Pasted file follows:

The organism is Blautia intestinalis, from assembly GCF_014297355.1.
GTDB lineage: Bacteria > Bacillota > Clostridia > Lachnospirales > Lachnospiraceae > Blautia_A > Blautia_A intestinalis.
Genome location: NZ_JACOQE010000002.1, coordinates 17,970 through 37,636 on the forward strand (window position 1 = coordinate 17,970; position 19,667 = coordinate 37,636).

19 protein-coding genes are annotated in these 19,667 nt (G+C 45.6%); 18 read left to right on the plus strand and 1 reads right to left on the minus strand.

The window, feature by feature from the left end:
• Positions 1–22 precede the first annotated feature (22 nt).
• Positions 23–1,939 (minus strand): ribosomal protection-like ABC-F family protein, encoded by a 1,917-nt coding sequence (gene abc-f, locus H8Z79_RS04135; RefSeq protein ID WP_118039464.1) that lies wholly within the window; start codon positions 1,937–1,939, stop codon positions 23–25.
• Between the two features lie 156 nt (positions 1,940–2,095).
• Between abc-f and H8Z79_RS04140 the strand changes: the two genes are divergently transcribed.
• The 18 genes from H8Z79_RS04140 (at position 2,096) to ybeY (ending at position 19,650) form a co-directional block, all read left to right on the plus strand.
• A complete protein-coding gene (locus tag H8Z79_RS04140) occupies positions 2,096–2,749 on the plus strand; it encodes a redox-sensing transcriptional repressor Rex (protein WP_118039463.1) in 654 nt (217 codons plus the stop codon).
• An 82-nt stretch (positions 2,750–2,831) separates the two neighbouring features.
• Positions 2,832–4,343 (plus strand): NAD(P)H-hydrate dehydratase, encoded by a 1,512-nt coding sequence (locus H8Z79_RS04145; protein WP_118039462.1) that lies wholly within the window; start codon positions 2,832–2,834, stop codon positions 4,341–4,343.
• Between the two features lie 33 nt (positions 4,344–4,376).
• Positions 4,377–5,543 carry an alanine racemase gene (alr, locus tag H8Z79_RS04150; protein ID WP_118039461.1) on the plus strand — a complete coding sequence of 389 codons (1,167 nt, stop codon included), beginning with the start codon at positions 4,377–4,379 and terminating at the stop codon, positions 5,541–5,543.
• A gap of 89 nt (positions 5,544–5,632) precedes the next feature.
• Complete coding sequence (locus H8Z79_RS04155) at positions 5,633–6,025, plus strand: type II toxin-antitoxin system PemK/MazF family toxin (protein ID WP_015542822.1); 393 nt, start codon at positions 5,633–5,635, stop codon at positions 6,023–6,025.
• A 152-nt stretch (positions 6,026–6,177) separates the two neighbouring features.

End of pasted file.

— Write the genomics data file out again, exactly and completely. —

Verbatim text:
The organism is Blautia intestinalis, from assembly GCF_014297355.1.
GTDB lineage: Bacteria > Bacillota > Clostridia > Lachnospirales > Lachnospiraceae > Blautia_A > Blautia_A intestinalis.
Genome location: NZ_JACOQE010000002.1, coordinates 17,970 through 37,636 on the forward strand (window position 1 = coordinate 17,970; position 19,667 = coordinate 37,636).

19 protein-coding genes are annotated in these 19,667 nt (G+C 45.6%); 18 read left to right on the plus strand and 1 reads right to left on the minus strand.

The window, feature by feature from the left end:
• Positions 1–22 precede the first annotated feature (22 nt).
• Positions 23–1,939 (minus strand): ribosomal protection-like ABC-F family protein, encoded by a 1,917-nt coding sequence (gene abc-f, locus H8Z79_RS04135; RefSeq protein ID WP_118039464.1) that lies wholly within the window; start codon positions 1,937–1,939, stop codon positions 23–25.
• Between the two features lie 156 nt (positions 1,940–2,095).
• Between abc-f and H8Z79_RS04140 the strand changes: the two genes are divergently transcribed.
• The 18 genes from H8Z79_RS04140 (at position 2,096) to ybeY (ending at position 19,650) form a co-directional block, all read left to right on the plus strand.
• A complete protein-coding gene (locus tag H8Z79_RS04140) occupies positions 2,096–2,749 on the plus strand; it encodes a redox-sensing transcriptional repressor Rex (protein WP_118039463.1) in 654 nt (217 codons plus the stop codon).
• An 82-nt stretch (positions 2,750–2,831) separates the two neighbouring features.
• Positions 2,832–4,343 (plus strand): NAD(P)H-hydrate dehydratase, encoded by a 1,512-nt coding sequence (locus H8Z79_RS04145; protein WP_118039462.1) that lies wholly within the window; start codon positions 2,832–2,834, stop codon positions 4,341–4,343.
• Between the two features lie 33 nt (positions 4,344–4,376).
• Positions 4,377–5,543 carry an alanine racemase gene (alr, locus tag H8Z79_RS04150; protein ID WP_118039461.1) on the plus strand — a complete coding sequence of 389 codons (1,167 nt, stop codon included), beginning with the start codon at positions 4,377–4,379 and terminating at the stop codon, positions 5,541–5,543.
• A gap of 89 nt (positions 5,544–5,632) precedes the next feature.
• Complete coding sequence (locus H8Z79_RS04155) at positions 5,633–6,025, plus strand: type II toxin-antitoxin system PemK/MazF family toxin (protein ID WP_015542822.1); 393 nt, start codon at positions 5,633–5,635, stop codon at positions 6,023–6,025.
• A 152-nt stretch (positions 6,026–6,177) separates the two neighbouring features.